Questions about The Secret Book of Flora Lea

When I was writing Once Upon a Wardrobe I ran across a little known fact — that the operation to keep children safe in England during WWII was called “Operation Pied Piper.” I was intrigued by this choice as the pied piper is a terrible legend about lost and drowned children. Why, I wondered, would the British government name a scheme to keep children safe after such horror? 

My imagination was off and running. My personal connection to the setting comes from my time spent in the Oxfordshire countryside while researching both Becoming Mrs. Lewis and Once Upon a Wardrobe. I love the area and since Oxford is one of the places the government sent children, it was a perfect setting for me. 

In addition, Binsey is a story-soaked place that lent itself to a story about stories. 

The only historical parameters I used were time and place — 1939 and 1960 London and Oxfordshire. I consider these two things (time and place) the spine of the story, and I didn’t change anything about them. The characters, the fairy tale and the relationships were purely from my imagination. 

What would she say about me? Oh goodness, I hope she’d say “Thanks for bringing me to life and making me brave.” 

The challenges here weren’t as difficult as they were in other novels for me because one character (Hazel) narrated both time lines. Hazel was our tour guide through both 1939 and 1960 — and this was our through-line. The usual challenge in split time is making sure that there is a through-line that makes sense, and for this novel, it was built in.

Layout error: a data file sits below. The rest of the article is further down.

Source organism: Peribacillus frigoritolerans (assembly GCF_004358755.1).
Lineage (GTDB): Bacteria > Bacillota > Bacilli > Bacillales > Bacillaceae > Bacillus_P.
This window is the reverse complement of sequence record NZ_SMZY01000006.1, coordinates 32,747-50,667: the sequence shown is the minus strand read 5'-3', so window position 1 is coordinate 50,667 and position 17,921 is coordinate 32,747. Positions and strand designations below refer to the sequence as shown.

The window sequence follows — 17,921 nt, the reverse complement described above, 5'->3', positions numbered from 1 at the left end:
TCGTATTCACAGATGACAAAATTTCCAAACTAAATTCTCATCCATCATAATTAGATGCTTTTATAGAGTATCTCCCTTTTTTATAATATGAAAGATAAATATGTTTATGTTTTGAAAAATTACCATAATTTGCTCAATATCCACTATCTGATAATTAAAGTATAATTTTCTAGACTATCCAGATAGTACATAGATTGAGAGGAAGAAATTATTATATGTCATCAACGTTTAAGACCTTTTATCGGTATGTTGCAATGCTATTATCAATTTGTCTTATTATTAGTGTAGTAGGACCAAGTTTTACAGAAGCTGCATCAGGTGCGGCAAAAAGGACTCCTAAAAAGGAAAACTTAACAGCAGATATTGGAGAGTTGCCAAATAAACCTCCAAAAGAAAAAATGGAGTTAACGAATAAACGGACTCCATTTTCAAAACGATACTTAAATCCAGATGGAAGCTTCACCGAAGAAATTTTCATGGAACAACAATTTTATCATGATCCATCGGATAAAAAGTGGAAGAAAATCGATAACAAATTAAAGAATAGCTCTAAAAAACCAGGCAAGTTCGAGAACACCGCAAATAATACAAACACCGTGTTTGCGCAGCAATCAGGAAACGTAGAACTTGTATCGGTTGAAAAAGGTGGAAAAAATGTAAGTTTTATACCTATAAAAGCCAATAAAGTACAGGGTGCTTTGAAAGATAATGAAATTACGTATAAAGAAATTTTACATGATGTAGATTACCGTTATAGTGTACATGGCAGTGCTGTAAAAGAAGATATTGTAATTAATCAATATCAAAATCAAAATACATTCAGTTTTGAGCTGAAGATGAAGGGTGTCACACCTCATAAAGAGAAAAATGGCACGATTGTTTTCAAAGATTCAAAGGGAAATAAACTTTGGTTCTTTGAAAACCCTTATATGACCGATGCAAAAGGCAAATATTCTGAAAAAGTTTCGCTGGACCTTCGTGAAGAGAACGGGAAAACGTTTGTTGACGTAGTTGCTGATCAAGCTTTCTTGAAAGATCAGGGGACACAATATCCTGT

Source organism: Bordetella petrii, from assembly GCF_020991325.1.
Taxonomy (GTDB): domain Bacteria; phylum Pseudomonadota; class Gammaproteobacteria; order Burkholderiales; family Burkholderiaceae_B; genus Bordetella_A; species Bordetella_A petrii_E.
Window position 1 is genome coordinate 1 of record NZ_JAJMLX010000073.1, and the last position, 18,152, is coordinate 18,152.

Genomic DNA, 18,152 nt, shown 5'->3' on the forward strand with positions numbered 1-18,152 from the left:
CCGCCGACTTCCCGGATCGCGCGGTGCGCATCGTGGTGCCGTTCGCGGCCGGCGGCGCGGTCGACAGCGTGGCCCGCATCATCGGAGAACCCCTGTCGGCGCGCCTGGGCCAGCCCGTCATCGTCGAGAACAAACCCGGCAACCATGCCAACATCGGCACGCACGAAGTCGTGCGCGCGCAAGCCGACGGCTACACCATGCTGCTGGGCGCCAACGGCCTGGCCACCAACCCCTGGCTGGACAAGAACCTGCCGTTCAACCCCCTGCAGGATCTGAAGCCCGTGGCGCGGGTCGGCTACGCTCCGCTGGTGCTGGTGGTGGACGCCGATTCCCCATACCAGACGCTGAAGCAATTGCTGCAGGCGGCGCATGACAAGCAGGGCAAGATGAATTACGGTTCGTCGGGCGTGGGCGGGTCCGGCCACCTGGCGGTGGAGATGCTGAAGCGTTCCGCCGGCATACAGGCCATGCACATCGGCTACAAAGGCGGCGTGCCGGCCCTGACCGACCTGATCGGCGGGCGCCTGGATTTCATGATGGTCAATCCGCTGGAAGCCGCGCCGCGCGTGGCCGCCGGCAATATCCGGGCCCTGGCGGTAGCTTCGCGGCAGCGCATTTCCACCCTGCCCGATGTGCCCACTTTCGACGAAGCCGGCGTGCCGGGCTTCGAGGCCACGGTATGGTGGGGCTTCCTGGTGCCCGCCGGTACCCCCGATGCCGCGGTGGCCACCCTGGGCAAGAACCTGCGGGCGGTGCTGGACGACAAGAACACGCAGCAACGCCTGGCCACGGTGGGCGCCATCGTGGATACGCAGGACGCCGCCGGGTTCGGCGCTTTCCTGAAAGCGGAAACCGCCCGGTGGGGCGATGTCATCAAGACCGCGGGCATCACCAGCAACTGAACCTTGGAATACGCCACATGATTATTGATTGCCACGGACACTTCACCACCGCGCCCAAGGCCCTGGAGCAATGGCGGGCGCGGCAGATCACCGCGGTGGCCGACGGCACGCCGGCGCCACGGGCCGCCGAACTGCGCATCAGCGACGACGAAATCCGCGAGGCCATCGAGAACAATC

I want readers to take with them what is most important to them. On Friends and Fiction, we often talk about what the story is about and what it is really about — and for me, this story is really about the power of story, about women making the choices to have autonomy over their own life through courageous stories, and about love in all its forms. 

My favorite discovery was the hamlet of Binsey, where the story is set! This led to discovering the story of the Patron Saint of Oxford – St. Frideswide. What a fascinating hamlet full of old legends and stories. 

Questions about Writing

Anne Rivers Siddons, Pat Conroy, Maggie O’Farrell, Paula McLain, and Julia Cameron. 

The Secret Book of Flora Lea — it has hints about the things I care the most about. 

Patience, little grasshopper. 


If you like dual timeline fiction, you might enjoy my novel, A Hundred Magical Reasons. This story spotlights L. Frank Baum—author of The Wonderful Wizard of Oz—his friendship with a young girl, and his impact through the decades. Set in Holland, Michigan, this pre-published novel alternates between 1980 and the early 1900s. Read more and watch the book trailer here. The story recently won a novel contest and is under consideration at a publishing house.

If you like small town/rural stories about family dynamics and secrets, you might enjoy my re-launched novel All That Is Hidden. Set near North Carolina’s Smoky Mountains in 1968, the story spotlights the bond of family and the connections of a tight-knit community. Northern exploitation threatens as a father’s hidden past catches up to him and tests family ties. Learn more and watch the trailer here.

  • Winner of the Artisan Book Reviews Book Excellence Award
  • Semifinalist in Serious Writer’s Book of the Decade contest


Patti Callahan Henry Bio